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STEM Activity: Magic Milk-y Way

STEM Activities

The classic Magic Milk experiment involves turning ordinary milk into an explosion of color using food coloring and dish soap. This kind of simple, hands-on test is a fun way to demonstrate chemistry and reactions.

What if you could take this activity to new heights – like out of this world?! Try a new version of this well-known experiment and make your own Magic Milk-y Way!


Materials Needed:

  • Dish soap
  • Eye dropper or pipette
  • Food coloring
  • Milk (2% or higher fat)
  • Shallow bowl or container
  • Small cups/bowls or clean recyclables
  • Spoon
  • Toothpicks


Step-by-Step Instructions:

  1. Pour about two spoonfuls of milk into a small cup or clean recyclable. Add a drop or two of your food coloring and mix. 
  2. In separate cups, make one to three different colors of milk. 
  3. Pour dish soap into your shallow container so it covers the bottom. 
  4. Fill an eye dropper or pipette with one color of milk. Squeeze one drop at a time throughout the container of soap. You can add as many colors of milk as you’d like. 
  5. Dip a toothpick into the soap and drag it through the colorful milk dots, making your own swirly spectacle of outer space! 
  6. Try the reverse — start with a fresh cup or clean recyclable and add a couple spoonfuls of soap. Place a few drops of food coloring (different colors if you want) into the soap and then add a few drops of milk. Swirl them into each other.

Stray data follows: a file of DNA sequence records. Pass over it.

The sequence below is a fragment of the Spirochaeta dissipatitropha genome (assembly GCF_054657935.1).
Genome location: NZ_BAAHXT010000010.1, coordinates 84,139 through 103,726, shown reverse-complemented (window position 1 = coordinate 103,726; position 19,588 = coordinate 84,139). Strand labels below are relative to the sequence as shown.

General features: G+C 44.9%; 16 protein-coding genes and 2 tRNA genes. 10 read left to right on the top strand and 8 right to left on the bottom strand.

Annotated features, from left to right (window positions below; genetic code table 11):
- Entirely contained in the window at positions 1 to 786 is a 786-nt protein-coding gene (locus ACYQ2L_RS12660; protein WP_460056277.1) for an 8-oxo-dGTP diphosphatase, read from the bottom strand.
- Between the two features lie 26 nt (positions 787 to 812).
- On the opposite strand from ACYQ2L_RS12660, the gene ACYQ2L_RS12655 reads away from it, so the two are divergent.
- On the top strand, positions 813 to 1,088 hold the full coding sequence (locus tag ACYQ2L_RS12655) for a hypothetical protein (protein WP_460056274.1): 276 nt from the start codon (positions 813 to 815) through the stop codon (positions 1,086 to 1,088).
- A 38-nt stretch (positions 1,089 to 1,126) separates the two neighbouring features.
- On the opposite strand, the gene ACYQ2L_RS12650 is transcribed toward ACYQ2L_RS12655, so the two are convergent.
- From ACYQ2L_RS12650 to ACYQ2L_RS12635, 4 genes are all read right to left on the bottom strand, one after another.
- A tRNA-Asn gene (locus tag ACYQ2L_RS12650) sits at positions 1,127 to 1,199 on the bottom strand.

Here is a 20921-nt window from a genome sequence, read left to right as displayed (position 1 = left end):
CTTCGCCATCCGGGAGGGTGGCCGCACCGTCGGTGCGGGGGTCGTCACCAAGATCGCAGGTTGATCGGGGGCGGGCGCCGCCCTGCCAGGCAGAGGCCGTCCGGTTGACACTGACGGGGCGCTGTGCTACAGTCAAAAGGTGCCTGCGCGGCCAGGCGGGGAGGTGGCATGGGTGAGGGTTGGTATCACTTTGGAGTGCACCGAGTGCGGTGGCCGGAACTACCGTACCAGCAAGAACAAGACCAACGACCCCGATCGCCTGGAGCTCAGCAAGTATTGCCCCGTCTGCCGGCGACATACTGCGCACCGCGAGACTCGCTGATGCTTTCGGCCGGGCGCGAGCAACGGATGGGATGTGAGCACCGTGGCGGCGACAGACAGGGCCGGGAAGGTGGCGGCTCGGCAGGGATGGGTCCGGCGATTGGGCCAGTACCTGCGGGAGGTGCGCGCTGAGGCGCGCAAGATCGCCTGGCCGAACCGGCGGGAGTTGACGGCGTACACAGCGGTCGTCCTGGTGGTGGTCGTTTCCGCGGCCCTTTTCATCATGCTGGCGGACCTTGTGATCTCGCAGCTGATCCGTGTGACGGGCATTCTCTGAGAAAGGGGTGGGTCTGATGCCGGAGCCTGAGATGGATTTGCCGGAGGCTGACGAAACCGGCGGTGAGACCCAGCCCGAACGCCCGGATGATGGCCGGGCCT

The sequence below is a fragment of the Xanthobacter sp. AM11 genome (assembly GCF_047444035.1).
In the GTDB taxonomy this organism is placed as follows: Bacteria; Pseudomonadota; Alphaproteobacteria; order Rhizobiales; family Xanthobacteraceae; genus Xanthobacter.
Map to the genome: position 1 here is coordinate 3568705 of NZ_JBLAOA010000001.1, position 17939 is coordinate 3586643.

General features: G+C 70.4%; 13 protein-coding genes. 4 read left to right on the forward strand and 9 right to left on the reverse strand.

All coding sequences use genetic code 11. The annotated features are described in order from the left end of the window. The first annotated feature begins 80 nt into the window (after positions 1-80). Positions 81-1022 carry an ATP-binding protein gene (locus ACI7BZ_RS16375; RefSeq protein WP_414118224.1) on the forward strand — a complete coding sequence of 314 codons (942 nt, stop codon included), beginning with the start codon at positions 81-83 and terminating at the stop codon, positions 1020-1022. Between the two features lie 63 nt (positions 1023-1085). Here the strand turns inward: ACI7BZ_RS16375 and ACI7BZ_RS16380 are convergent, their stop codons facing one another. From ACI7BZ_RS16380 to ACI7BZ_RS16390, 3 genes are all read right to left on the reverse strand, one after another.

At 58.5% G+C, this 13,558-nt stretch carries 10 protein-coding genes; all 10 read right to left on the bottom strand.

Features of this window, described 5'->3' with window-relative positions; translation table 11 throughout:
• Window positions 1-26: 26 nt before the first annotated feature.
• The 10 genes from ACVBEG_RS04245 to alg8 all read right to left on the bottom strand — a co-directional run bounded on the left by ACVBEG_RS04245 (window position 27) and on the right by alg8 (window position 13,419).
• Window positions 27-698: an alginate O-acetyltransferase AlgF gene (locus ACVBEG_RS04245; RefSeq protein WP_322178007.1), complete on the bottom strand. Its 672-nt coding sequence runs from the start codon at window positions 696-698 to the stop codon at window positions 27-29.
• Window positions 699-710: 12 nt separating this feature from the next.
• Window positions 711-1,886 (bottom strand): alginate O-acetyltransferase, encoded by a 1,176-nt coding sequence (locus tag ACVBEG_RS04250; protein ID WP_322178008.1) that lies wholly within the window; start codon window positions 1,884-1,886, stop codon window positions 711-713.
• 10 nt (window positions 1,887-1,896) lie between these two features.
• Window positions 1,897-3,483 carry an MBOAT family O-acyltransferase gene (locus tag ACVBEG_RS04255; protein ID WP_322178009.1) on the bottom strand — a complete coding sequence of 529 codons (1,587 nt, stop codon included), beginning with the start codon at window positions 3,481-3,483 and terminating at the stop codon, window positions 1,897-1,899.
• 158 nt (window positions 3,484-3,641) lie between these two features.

7. Let the mixture sit for a few minutes and observe what happens. Add more milk or food coloring drops to keep experimenting!


What Are We Discovering?

Many National Inventors Hall of Fame® Inductees say their early days of experimenting inspired them to pursue their own innovative ideas, leading them to develop life-changing inventions. Inducted in 2023 for his brilliant and colorful green fluorescent protein variants, Roger Tsien developed an early interest in chemistry, performing “increasingly complex” chemistry experiments at home at just 8 years old.

Inductee Frances Ligler invented portable optical biosensors, benefiting fields from healthcare to food production to military operations. When Ligler won a high school science fair with a DNA-based project, this further fueled her drive to pursue a future in STEM (science, technology, engineering and mathematics).

Science-based activities are great ways to engage with following instructions and observing phenomena — and adapting experiments and pushing the limits can offer just the right mix for innovation inspiration!


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